All these activities will need finance. It is important that the government pursue the mobilisation of both domestic and foreign financial resources in a prudent and strategic manner. Malawi needs to penetrate the emerging markets and should be able to entice foreign direct investment and smart aid.
The major point is that “devaluation” of the Malawi Kwacha is not a solution to Malawi economic problems. This is a treatment of a symptom of the “structural” economic disease that this country has suffered from for over 40 years. It is surprising that every time the symptoms manifest we rush to the pain killer of “devaluation” and experience temporary relief without dealing with the “cause” of the symptom. The temporary relief of “devaluation” is not even devoid of side effects like “inflation” which will also need another “dose” of economic measures to soothe.
What is required of the PP led government, then, in terms of economic strategy is not a merely the assurance that its leaders have a belief and faith in doing something about the “fuel and forex shortage” but an explicit programme on the future economic structure envisioned for Malawi and its role and status in Southern Africa and the international division of labour.
The PP economic strategist should waste no time but start the process of identification and promotion of economic classes that are to be the primary vehicles for and beneficiaries of the structural changes that the Malawi economy needs. They need to start the deployment of measures to reduce lag entailed by the switch in the formulation of policies facilitating the move away from current activities and ensuring that benefits accrue to the improvement of the lives of the majority of the less privileged Malawians both in rural and urban Malawi, who are also the majority of the voters who will finally determine the future of President Banda and the PP in 2014.
It is my hope that the President, the Minister of Economic Planning and the Minister of Finance have already started formulating an explicit strategy based on a balanced combination of inward and outward looking strategies buttressed by appropriate targeted and phased supply side incentives to promote the structural re-engineering of the economy. In negotiating with the IMF and other donors, the team needs to be assertive so that every reform required now leads to the preservation of a stable and neutral macroeconomic environment.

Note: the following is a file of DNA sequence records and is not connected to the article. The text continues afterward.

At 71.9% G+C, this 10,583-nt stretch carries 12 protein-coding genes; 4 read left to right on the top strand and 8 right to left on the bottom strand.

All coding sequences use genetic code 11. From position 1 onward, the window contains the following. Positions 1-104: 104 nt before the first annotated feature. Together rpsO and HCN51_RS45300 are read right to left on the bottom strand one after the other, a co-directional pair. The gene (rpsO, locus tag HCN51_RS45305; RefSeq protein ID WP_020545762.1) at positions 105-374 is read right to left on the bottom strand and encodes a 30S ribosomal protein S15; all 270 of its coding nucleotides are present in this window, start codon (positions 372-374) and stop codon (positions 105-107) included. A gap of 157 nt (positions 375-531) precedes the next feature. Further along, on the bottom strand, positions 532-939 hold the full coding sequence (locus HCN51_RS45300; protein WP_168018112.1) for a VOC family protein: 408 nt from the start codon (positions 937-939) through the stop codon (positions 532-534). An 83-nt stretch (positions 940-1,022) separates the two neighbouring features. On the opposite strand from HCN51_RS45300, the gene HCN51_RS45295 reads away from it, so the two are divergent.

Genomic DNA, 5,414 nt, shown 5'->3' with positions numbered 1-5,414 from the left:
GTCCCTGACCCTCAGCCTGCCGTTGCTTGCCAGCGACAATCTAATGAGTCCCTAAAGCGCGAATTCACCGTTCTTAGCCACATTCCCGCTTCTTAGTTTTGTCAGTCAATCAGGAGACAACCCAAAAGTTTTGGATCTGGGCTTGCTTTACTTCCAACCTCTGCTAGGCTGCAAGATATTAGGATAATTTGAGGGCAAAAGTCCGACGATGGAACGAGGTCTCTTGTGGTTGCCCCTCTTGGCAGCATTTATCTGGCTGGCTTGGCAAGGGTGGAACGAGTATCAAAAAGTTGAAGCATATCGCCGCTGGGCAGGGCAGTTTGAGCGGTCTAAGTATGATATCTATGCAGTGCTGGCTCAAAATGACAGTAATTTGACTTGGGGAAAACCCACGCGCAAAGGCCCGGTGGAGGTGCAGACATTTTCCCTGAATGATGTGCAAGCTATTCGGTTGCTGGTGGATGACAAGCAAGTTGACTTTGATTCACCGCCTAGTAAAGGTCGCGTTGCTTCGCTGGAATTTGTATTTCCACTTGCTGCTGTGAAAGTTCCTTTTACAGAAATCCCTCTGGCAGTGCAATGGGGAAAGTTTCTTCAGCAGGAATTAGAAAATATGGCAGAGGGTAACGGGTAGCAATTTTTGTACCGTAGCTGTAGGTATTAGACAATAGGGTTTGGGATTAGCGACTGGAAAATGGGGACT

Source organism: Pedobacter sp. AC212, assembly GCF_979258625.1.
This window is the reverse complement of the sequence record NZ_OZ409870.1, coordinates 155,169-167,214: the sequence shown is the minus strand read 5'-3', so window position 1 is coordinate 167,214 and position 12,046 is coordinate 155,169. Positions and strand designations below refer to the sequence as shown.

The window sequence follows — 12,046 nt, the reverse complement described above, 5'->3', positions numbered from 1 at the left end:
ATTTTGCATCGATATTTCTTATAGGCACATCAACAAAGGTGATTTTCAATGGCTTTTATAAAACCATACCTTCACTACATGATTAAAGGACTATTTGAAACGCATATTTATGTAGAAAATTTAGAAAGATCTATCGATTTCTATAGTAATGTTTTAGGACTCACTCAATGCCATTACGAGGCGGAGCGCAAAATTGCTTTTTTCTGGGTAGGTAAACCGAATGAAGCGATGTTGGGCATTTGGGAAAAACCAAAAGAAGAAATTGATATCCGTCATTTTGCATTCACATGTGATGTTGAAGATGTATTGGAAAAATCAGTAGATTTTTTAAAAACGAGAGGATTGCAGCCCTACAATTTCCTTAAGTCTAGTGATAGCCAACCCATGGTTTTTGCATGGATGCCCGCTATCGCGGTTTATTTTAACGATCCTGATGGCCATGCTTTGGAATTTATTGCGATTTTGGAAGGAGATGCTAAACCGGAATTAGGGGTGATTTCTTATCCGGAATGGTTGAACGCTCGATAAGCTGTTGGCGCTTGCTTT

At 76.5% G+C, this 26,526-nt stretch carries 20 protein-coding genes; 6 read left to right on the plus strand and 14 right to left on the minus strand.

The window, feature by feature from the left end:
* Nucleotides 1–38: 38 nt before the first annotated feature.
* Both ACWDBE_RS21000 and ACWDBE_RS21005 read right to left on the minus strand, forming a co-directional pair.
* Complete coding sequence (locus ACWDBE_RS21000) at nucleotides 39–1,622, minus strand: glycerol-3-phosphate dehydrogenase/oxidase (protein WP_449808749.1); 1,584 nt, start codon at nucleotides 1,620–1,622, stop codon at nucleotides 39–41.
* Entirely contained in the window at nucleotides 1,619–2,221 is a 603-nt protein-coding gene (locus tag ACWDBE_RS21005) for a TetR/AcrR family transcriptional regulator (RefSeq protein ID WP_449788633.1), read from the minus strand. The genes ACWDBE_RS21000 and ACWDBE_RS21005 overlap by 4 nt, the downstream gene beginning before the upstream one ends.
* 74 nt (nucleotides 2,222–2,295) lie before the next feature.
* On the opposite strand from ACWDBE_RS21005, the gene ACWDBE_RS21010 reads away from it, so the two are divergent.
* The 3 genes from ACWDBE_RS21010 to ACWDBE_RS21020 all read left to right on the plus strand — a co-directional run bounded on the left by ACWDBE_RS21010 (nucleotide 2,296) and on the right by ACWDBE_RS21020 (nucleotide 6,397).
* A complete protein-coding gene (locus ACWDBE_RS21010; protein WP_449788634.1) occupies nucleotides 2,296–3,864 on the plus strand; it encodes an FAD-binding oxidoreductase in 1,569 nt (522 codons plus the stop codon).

In the absence of a programme along the lines I have suggested, it is my proposition that no amount of “devaluation” and “begging donors” or indeed “good will” and “loans” that seem to be offered “ad libitum” or “a bene placito” in the last three weeks will simply fall prey to opportunistic elements who will find in it another opportunity to extend their rent seeking and speculative activities especially those who have access to and control over political power in Malawi.
President Banda and the PP desperately need to reconstitute themselves on the basis of a coalition of interested forces that can spearhead the desired structural change of the economy with the assurance of improvements for the masses along the lines I have suggested above. In the absence of this, President Banda’s economic policy will remain as amorphous and as the loose coalition of the current cabinet. In her own words, this cabinet is a risk, and if not guided by a new economic strategy it is a risk that may end up a de facto instrument of opportunistic elements ready to pounce as we get closer to 2014.
The unfortunate incident of the sudden death of Prof Bingu Mutharika may represent a move toward a much needed realignment and reorientation of the nation which might also clarify the nature and thrust of the future of the PP’s economic policy and strategy by strengthening its social base and thus its mandate to manage the economy beyond 2014. Otherwise, the DPP, MCP and DPP and all other parties in Malawi will take over in 2014 will have a strong reasons to form the next government.